What social and political conditions encourage populism and help shape its agenda?  Müller answers: those created by the cultural and ethnic pluralism that liberal governments encourage.  This being so, can populist reaction against pluralism as a liberal political and social program ever be justified, politically and morally?  Müller acknowledges popular resentment resulting in frustration and anger as an empirical fact, but hastens to qualify the concession when he adds, “This is not to say, of course, that all these reasons are plausible and should just be accepted at face value,” while nowhere mentioning that pluralism has been aggressively pursued for decades by Western liberals.  The pluralist democracy opposed by contemporary populists is not the liberal democracy of the pre-postmodernist past; it is the wildly exaggerated hyperpluralist one being pressed today by liberal governments throughout the West.  Pluralism in the age of mass multicultural transformative immigration is quite a different thing from what pluralism was historically, and popular acceptance (more or less) of the old pluralism hardly entails the same consequences as acquiescence in the new one.  Advanced liberalism systematically destroys a liberal social order that was barely workable and replaces it with a greatly exaggerated version of it that is not.  It is the caricature that populists are presently resisting, not the original thing.  Modern populism sets itself resolutely against advanced liberalism—liberal excess, liberalism gone mad.  And this is the case too with Trumpism, which refuses to accept the new liberalism’s reinvention of national (and human) reality.  Trumpism is a natural human response to the smug arrogance of the liberal, or neoliberal, establishment succinctly expressed by the following passage from a recent article in the New York Times describing the World Economic Forum in Davos the week before Donald Trump’s inauguration:

The growing electoral strength of populist, anti-European Union parties in France, the Netherlands, Italy and Germany has intensified fears that the union may not endure.  These developments have yielded a gnawing sense that a complex world is suddenly short of adult supervision.

The correspondent for the Times further recognized President Xi’s address to the conference as a hint that China’s policies of economic globalism would help to ensure that the world will be managed (in the reporter’s gloss) by “serious-minded people . . . taking considered action to address consequential challenges.”  This is the portavoce of undemocratic liberalism speaking, the ruling liberal class that considers itself the sole “adult” and “serious-minded” presence in the world today: the new establishment which, in its earlier liberal incarnation, taught the peoples of the West to resist and rebel against those “undemocratic” establishments it identified as conservative—a lesson it is no doubt regretting having taught them, today.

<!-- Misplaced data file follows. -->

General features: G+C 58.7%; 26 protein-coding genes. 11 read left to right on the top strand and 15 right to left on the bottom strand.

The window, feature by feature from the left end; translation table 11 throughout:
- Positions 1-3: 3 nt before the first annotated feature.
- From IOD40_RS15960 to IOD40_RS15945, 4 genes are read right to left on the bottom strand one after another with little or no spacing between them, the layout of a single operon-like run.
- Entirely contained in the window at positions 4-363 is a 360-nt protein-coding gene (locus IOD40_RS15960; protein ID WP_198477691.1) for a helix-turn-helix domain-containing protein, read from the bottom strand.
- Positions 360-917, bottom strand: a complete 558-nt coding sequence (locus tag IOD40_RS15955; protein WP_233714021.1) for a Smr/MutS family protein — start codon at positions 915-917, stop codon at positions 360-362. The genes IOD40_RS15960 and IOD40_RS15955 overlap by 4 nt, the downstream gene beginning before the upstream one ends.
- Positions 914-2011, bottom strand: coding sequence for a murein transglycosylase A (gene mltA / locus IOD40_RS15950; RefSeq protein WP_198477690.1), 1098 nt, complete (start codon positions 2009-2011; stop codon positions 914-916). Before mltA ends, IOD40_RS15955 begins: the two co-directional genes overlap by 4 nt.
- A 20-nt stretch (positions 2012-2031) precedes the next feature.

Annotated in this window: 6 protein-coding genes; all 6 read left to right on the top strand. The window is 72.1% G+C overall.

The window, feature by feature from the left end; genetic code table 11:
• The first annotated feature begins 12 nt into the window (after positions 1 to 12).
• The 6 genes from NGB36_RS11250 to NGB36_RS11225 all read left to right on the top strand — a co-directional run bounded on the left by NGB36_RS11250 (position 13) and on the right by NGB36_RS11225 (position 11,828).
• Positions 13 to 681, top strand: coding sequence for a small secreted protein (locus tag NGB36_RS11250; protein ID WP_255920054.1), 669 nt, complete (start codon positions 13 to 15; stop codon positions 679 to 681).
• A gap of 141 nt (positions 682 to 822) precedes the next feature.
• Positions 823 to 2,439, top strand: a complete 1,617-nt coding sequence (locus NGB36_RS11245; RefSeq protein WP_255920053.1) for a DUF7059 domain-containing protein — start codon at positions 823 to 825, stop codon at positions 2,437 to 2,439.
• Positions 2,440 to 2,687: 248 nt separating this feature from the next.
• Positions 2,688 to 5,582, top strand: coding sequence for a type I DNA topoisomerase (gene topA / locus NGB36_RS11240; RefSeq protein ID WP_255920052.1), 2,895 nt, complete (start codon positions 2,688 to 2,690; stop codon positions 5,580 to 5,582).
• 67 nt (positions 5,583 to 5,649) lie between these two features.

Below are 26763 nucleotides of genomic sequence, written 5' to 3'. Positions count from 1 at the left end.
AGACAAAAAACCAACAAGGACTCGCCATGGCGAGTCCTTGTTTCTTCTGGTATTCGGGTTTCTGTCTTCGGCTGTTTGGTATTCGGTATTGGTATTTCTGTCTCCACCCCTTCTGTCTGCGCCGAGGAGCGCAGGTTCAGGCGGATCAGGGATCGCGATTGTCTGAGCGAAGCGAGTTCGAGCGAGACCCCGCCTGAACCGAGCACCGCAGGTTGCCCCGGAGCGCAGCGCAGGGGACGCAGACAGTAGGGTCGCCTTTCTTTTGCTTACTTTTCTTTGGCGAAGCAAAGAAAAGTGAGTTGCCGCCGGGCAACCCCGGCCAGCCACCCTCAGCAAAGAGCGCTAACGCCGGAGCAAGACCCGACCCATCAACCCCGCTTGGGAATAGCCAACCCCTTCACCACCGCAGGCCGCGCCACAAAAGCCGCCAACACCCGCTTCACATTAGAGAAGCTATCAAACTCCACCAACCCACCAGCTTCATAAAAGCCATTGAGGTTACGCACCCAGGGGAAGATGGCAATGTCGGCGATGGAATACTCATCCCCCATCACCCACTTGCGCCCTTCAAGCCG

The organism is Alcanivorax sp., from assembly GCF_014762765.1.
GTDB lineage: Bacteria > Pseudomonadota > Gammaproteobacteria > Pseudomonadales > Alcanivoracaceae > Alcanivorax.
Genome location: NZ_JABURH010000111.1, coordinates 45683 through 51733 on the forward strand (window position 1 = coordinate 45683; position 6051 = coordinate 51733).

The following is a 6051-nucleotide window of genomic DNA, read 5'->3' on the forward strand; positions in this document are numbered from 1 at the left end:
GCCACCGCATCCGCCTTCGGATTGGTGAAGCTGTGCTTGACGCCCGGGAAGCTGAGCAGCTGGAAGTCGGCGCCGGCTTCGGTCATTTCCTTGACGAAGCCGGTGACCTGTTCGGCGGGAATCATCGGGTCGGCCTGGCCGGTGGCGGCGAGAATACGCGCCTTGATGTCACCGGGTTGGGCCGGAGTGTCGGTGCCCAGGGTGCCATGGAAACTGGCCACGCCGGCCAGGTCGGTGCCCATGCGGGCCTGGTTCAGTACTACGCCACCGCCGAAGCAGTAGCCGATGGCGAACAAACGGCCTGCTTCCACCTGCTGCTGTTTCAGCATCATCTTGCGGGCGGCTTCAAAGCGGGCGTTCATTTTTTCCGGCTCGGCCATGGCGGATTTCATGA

When one half of the United States is so far alienated from the other half that marriage between Democrats and Republicans is increasingly rare, “populist” rebellion is a wholly inadequate, still more a dishonest, explanation for the present state of American politics.  Seeking to explain Trump’s Inaugural Address, the media found the key in “populism,” a political phenomenon whose origins they erroneously located in what Arthur Schlesinger, Jr., called the “Age of Jackson.”  In fact, the period was known to contemporaries as the reign of “The Democracy,” the Democratic Ascendancy.  The word populist came into use in the United States only toward the end of the 19th century, with the founding of the Greenback Party in 1874 and, following that, of the Populist Party in 1890.

On the morning that President Obama became former President Obama, the White House posted the following message to the American public on Facebook: “The single-most powerful word in our democracy is the word ‘We.’ ‘We The People.’ ‘We Shall Overcome.’”  Obama, surely, does not consider himself a populist, nor is he one.  (Surely, this wielder of the pen and the phone, the Master of the Executive Order, is no democrat, either.)  Nor is President Trump, whose Inaugural Address several hours later was a Declaration of American Independence from the world and its importunate, unceasing demands on America, and a rededication of the nation to the needs of the American people.  That his words, like the others Trump spoke along the campaign trail, should be thought “populist” shows how far a great many Americans have come in losing sight of what democracy really is, to the point of mistaking it for the “populism” that for their “leaders” signifies ignorance, reaction, racism, xenophobia, and a hatred of the establishments that oppose these evils.  That is a dishonest caricature.  But even were it not, Trump and his “movement” are not populists but simply old-fashioned democrats of the kind that liberalism had driven almost to extinction—or thought it had.  “What will always need to be present [in populism],” Jan-Werner Müller says, “is some distinction between the morally pure people and their opponents.”  But it is modern liberals who assert their moral purity, not “populists”; the party of Hillary Clinton, not of Trumpism.

For both Republicans and Democrats, the “Other” has become one half of the country.  America is in a state of cold civil war, to which notions of “populism”—and Trumpism as populism—are either irrelevant or, like the “populist-nationalist” advocacy initiative founded just before the inauguration by a group of former employees of Breitbart, unrepresentative of a broader movement.  In the 1930’s John Dos Passos, then in his liberal phase (20 years later, he was a contributor to National Review), concluded in disgust and despair, “All right we are two nations.”  Today, America is still two nations, but in a different and far more dangerous and unnatural sense.  Then, the division Dos Passos perceived was social and economic.  Three quarters of a century later, the United States is really two worlds, two metaphysical realities inhabited by what seem almost to be two separate species.